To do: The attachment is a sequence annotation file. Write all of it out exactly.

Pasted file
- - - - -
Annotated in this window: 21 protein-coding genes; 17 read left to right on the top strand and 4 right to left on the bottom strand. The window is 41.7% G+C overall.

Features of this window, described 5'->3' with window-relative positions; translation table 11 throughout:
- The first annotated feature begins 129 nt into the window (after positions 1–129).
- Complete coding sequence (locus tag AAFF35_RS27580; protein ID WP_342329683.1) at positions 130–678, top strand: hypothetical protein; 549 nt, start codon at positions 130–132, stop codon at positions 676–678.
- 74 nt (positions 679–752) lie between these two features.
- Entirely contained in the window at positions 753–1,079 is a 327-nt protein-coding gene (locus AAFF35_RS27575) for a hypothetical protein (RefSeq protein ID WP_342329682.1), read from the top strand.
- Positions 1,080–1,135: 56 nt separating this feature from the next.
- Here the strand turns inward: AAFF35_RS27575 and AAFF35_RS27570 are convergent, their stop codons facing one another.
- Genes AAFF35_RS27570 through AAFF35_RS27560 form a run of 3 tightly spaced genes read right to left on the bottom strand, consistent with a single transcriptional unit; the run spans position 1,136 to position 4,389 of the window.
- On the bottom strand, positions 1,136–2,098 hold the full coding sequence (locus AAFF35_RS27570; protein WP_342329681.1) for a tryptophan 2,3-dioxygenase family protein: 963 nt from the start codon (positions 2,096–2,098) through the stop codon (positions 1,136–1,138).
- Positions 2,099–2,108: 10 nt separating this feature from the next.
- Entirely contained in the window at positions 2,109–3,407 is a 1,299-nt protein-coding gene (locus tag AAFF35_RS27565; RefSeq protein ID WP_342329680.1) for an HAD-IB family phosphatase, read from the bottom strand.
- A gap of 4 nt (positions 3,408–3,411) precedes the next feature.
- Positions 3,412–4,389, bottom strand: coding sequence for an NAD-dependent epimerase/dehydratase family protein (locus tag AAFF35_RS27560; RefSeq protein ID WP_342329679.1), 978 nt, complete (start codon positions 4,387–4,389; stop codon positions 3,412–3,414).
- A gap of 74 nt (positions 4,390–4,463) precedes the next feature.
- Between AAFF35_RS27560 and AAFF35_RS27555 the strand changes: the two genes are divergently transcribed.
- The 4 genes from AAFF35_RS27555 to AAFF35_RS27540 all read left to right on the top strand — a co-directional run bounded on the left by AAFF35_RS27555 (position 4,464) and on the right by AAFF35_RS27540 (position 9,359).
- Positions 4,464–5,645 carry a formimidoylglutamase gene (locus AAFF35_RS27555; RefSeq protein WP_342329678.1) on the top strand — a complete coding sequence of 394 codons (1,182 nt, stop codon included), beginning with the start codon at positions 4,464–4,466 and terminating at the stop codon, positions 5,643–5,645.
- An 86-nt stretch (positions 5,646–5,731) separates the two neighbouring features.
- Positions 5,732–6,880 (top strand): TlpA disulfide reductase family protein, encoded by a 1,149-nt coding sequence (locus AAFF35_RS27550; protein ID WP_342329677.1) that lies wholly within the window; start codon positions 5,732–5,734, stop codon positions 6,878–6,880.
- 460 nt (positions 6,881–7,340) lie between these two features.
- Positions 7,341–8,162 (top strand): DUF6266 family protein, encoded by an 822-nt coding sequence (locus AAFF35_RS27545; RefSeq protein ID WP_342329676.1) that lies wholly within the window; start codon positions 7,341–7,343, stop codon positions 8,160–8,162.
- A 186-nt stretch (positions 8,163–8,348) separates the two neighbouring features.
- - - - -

Annotated in this window: 21 protein-coding genes; 17 read left to right on the top strand and 4 right to left on the bottom strand. The window is 41.7% G+C overall.

Features of this window, described 5'->3' with window-relative positions; translation table 11 throughout:
- The first annotated feature begins 129 nt into the window (after positions 1–129).
- Complete coding sequence (locus tag AAFF35_RS27580; protein ID WP_342329683.1) at positions 130–678, top strand: hypothetical protein; 549 nt, start codon at positions 130–132, stop codon at positions 676–678.
- 74 nt (positions 679–752) lie between these two features.
- Entirely contained in the window at positions 753–1,079 is a 327-nt protein-coding gene (locus AAFF35_RS27575) for a hypothetical protein (RefSeq protein ID WP_342329682.1), read from the top strand.
- Positions 1,080–1,135: 56 nt separating this feature from the next.
- Here the strand turns inward: AAFF35_RS27575 and AAFF35_RS27570 are convergent, their stop codons facing one another.
- Genes AAFF35_RS27570 through AAFF35_RS27560 form a run of 3 tightly spaced genes read right to left on the bottom strand, consistent with a single transcriptional unit; the run spans position 1,136 to position 4,389 of the window.
- On the bottom strand, positions 1,136–2,098 hold the full coding sequence (locus AAFF35_RS27570; protein WP_342329681.1) for a tryptophan 2,3-dioxygenase family protein: 963 nt from the start codon (positions 2,096–2,098) through the stop codon (positions 1,136–1,138).
- Positions 2,099–2,108: 10 nt separating this feature from the next.
- Entirely contained in the window at positions 2,109–3,407 is a 1,299-nt protein-coding gene (locus tag AAFF35_RS27565; RefSeq protein ID WP_342329680.1) for an HAD-IB family phosphatase, read from the bottom strand.
- A gap of 4 nt (positions 3,408–3,411) precedes the next feature.
- Positions 3,412–4,389, bottom strand: coding sequence for an NAD-dependent epimerase/dehydratase family protein (locus tag AAFF35_RS27560; RefSeq protein ID WP_342329679.1), 978 nt, complete (start codon positions 4,387–4,389; stop codon positions 3,412–3,414).
- A gap of 74 nt (positions 4,390–4,463) precedes the next feature.
- Between AAFF35_RS27560 and AAFF35_RS27555 the strand changes: the two genes are divergently transcribed.
- The 4 genes from AAFF35_RS27555 to AAFF35_RS27540 all read left to right on the top strand — a co-directional run bounded on the left by AAFF35_RS27555 (position 4,464) and on the right by AAFF35_RS27540 (position 9,359).
- Positions 4,464–5,645 carry a formimidoylglutamase gene (locus AAFF35_RS27555; RefSeq protein WP_342329678.1) on the top strand — a complete coding sequence of 394 codons (1,182 nt, stop codon included), beginning with the start codon at positions 4,464–4,466 and terminating at the stop codon, positions 5,643–5,645.
- An 86-nt stretch (positions 5,646–5,731) separates the two neighbouring features.
- Positions 5,732–6,880 (top strand): TlpA disulfide reductase family protein, encoded by a 1,149-nt coding sequence (locus AAFF35_RS27550; protein ID WP_342329677.1) that lies wholly within the window; start codon positions 5,732–5,734, stop codon positions 6,878–6,880.
- 460 nt (positions 6,881–7,340) lie between these two features.
- Positions 7,341–8,162 (top strand): DUF6266 family protein, encoded by an 822-nt coding sequence (locus AAFF35_RS27545; RefSeq protein ID WP_342329676.1) that lies wholly within the window; start codon positions 7,341–7,343, stop codon positions 8,160–8,162.
- A 186-nt stretch (positions 8,163–8,348) separates the two neighbouring features.